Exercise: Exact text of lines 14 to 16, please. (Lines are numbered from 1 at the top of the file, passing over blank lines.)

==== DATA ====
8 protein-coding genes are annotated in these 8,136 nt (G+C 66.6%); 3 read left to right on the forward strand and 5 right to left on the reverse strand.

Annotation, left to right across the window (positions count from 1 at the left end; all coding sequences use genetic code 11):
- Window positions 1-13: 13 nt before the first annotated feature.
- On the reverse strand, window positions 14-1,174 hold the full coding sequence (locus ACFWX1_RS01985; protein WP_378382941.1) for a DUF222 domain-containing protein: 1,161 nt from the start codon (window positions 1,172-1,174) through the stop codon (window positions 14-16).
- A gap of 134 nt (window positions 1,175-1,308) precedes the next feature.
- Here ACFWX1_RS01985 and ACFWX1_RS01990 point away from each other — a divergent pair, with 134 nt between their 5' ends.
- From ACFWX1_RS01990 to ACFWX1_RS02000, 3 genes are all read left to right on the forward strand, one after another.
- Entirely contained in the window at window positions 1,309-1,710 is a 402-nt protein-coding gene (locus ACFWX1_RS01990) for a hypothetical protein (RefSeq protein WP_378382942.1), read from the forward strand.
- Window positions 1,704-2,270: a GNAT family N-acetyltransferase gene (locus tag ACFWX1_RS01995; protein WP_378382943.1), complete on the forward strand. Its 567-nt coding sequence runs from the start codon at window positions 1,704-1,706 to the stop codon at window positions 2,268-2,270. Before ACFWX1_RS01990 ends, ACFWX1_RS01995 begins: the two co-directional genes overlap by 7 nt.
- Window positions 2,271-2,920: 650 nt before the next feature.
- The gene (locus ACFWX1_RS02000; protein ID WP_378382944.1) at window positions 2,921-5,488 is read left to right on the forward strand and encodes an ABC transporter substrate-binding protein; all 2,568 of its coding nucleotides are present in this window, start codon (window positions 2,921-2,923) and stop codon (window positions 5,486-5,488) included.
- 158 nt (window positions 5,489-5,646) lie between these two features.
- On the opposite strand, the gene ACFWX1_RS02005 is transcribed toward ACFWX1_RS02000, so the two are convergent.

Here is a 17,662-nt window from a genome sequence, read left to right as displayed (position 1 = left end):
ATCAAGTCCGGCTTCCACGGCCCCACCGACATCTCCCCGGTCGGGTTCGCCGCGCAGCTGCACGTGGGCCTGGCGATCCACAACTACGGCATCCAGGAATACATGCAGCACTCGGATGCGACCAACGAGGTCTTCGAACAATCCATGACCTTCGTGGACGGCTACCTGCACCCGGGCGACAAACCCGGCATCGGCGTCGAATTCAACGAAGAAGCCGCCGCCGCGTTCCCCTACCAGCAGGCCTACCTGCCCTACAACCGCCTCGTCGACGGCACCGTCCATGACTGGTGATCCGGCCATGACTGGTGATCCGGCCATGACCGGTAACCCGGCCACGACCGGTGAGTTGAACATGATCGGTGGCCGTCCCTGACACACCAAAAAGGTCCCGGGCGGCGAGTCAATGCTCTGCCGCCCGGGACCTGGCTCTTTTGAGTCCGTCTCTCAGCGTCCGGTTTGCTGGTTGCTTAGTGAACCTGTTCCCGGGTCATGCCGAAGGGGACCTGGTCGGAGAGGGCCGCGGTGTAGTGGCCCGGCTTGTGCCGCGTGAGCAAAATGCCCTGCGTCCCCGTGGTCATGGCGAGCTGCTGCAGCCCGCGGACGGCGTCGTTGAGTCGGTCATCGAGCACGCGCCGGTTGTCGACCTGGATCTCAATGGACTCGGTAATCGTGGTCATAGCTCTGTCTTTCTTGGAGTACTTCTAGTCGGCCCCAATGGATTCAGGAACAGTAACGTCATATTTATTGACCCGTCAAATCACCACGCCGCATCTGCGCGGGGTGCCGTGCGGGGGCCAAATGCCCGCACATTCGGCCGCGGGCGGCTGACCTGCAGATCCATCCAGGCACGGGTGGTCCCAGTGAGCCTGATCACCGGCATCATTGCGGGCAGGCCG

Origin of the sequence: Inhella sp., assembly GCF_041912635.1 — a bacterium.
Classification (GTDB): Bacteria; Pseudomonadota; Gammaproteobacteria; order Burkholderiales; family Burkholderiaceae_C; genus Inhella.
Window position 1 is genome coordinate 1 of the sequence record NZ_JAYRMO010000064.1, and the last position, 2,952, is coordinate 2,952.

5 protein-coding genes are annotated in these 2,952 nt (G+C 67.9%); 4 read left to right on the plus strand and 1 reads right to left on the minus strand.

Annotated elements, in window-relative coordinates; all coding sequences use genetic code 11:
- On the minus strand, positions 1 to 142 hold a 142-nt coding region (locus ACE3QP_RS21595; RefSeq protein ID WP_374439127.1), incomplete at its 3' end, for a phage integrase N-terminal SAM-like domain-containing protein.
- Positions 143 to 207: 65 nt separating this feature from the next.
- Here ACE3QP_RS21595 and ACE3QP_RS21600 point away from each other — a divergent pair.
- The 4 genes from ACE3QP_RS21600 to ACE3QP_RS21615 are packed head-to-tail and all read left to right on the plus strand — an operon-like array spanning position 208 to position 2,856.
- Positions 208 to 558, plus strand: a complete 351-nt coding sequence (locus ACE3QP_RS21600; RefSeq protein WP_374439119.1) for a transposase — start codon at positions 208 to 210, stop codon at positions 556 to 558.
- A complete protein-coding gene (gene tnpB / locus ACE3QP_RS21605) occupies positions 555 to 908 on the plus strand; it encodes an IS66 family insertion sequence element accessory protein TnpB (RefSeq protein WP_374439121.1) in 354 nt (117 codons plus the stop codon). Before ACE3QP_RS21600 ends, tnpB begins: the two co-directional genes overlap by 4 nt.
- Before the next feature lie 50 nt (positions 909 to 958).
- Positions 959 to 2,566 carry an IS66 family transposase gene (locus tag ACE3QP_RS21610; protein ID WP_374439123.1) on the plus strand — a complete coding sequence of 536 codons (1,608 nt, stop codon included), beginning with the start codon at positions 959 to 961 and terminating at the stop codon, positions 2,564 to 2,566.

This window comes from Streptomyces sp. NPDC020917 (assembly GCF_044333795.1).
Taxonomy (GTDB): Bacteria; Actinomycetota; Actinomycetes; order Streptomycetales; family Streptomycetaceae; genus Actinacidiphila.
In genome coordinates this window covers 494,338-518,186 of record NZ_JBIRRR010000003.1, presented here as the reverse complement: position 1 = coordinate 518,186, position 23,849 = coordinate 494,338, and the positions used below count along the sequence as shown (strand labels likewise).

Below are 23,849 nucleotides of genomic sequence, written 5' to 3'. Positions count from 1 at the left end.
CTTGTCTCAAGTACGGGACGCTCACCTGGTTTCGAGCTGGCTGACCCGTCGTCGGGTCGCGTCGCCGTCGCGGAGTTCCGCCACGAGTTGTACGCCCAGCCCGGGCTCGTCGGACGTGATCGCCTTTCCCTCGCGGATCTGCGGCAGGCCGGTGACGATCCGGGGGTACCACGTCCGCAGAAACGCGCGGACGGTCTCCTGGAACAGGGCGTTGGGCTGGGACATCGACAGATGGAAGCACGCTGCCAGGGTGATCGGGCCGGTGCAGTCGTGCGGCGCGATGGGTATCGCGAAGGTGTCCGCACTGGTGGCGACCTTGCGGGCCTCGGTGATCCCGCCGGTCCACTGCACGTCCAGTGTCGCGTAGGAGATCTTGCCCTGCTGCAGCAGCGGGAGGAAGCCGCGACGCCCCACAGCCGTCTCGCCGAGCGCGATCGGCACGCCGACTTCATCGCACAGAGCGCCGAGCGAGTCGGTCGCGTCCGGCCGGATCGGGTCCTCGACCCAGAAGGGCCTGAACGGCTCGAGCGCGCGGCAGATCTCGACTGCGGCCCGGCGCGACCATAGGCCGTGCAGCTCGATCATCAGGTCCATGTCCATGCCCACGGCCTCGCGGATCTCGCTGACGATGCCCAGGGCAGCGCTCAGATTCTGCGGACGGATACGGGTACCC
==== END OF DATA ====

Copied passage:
Here is a 17,662-nt window from a genome sequence, read left to right as displayed (position 1 = left end):
ATCAAGTCCGGCTTCCACGGCCCCACCGACATCTCCCCGGTCGGGTTCGCCGCGCAGCTGCACGTGGGCCTGGCGATCCACAACTACGGCATCCAGGAATACATGCAGCACTCGGATGCGACCAACGAGGTCTTCGAACAATCCATGACCTTCGTGGACGGCTACCTGCACCCGGGCGACAAACCCGGCATCGGCGTCGAATTCAACGAAGAAGCCGCCGCCGCGTTCCCCTACCAGCAGGCCTACCTGCCCTACAACCGCCTCGTCGACGGCACCGTCCATGACTGGTGATCCGGCCATGACTGGTGATCCGGCCATGACCGGTAACCCGGCCACGACCGGTGAGTTGAACATGATCGGTGGCCGTCCCTGACACACCAAAAAGGTCCCGGGCGGCGAGTCAATGCTCTGCCGCCCGGGACCTGGCTCTTTTGAGTCCGTCTCTCAGCGTCCGGTTTGCTGGTTGCTTAGTGAACCTGTTCCCGGGTCATGCCGAAGGGGACCTGGTCGGAGAGGGCCGCGGTGTAGTGGCCCGGCTTGTGCCGCGTGAGCAAAATGCCCTGCGTCCCCGTGGTCATGGCGAGCTGCTGCAGCCCGCGGACGGCGTCGTTGAGTCGGTCATCGAGCACGCGCCGGTTGTCGACCTGGATCTCAATGGACTCGGTAATCGTGGTCATAGCTCTGTCTTTCTTGGAGTACTTCTAGTCGGCCCCAATGGATTCAGGAACAGTAACGTCATATTTATTGACCCGTCAAATCACCACGCCGCATCTGCGCGGGGTGCCGTGCGGGGGCCAAATGCCCGCACATTCGGCCGCGGGCGGCTGACCTGCAGATCCATCCAGGCACGGGTGGTCCCAGTGAGCCTGATCACCGGCATCATTGCGGGCAGGCCG

Origin of the sequence: Inhella sp., assembly GCF_041912635.1 — a bacterium.